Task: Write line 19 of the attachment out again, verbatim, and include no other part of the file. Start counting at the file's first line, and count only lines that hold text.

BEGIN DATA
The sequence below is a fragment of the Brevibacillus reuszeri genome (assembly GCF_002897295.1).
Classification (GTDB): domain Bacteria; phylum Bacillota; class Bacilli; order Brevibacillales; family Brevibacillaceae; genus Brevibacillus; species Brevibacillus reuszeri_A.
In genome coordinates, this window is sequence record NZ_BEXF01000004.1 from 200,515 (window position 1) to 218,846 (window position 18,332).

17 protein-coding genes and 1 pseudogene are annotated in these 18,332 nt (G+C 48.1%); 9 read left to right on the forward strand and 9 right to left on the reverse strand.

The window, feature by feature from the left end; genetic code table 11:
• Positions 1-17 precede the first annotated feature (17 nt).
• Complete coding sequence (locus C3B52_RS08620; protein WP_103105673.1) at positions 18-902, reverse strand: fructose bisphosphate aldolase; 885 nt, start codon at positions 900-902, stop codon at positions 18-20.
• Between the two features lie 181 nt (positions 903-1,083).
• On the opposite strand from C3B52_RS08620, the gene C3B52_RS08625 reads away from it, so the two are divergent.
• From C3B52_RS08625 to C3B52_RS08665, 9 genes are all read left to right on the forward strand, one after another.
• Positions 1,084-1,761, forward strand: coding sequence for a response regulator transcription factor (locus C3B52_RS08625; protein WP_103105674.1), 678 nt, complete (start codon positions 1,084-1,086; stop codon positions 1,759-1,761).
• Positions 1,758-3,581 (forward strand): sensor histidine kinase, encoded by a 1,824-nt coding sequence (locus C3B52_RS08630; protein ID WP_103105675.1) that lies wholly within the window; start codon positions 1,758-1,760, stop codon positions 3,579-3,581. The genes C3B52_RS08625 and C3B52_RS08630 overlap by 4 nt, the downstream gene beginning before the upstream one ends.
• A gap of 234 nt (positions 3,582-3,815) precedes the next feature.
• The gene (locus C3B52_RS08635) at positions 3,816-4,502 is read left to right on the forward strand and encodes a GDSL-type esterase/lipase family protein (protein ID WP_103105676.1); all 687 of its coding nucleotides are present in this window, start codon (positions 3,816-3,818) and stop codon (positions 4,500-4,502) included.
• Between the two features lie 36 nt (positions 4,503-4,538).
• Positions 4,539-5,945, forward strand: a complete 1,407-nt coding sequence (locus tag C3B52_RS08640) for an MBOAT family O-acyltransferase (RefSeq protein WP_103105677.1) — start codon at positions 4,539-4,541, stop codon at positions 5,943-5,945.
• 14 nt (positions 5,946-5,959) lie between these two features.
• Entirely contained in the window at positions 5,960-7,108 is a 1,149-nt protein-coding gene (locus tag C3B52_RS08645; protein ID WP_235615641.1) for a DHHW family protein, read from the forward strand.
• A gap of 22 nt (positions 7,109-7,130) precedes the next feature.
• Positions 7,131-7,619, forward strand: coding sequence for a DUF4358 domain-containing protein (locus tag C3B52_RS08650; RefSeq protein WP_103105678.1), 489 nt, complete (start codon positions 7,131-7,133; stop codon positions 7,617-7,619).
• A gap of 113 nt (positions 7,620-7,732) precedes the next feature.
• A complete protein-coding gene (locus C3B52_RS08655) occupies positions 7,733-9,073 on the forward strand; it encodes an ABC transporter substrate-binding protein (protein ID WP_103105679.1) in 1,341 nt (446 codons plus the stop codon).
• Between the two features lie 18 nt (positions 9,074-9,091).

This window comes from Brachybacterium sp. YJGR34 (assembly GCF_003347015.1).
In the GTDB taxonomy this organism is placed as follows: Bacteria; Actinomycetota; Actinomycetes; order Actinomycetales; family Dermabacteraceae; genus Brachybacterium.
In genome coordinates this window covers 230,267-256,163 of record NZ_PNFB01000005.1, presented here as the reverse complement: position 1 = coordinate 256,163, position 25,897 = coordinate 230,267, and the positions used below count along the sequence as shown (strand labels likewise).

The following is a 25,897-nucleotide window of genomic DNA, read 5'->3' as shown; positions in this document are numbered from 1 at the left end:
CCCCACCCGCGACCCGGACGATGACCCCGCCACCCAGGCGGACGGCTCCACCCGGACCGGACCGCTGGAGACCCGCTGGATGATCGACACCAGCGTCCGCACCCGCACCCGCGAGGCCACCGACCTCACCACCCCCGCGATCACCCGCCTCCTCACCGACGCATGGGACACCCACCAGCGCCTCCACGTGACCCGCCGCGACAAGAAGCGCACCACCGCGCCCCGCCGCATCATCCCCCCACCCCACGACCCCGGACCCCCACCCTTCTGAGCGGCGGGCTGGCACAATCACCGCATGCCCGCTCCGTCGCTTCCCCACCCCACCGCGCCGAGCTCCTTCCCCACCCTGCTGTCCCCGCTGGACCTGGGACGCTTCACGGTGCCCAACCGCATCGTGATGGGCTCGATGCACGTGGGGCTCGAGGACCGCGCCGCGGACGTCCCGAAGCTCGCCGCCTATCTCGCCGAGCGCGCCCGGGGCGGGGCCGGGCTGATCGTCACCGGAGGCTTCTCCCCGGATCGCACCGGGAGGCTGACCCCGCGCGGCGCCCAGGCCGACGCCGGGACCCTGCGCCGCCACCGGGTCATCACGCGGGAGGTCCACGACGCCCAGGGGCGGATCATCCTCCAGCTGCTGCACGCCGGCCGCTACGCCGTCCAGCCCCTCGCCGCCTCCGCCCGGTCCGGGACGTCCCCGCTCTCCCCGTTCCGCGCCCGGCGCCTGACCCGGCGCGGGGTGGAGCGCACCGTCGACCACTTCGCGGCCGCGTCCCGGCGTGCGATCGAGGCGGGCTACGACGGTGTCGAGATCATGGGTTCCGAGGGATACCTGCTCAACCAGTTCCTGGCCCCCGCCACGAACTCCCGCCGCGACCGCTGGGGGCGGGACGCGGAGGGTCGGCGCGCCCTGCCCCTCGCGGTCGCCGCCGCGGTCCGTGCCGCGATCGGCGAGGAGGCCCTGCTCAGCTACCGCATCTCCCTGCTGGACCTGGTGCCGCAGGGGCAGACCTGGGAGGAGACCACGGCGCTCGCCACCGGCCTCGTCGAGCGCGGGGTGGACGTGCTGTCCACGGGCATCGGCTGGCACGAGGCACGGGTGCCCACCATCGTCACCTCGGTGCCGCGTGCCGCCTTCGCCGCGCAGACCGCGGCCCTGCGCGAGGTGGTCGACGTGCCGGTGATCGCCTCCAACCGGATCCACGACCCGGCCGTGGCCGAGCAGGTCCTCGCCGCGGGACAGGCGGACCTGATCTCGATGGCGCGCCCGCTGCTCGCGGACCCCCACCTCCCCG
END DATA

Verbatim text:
• A gap of 22 nt (positions 7,109-7,130) precedes the next feature.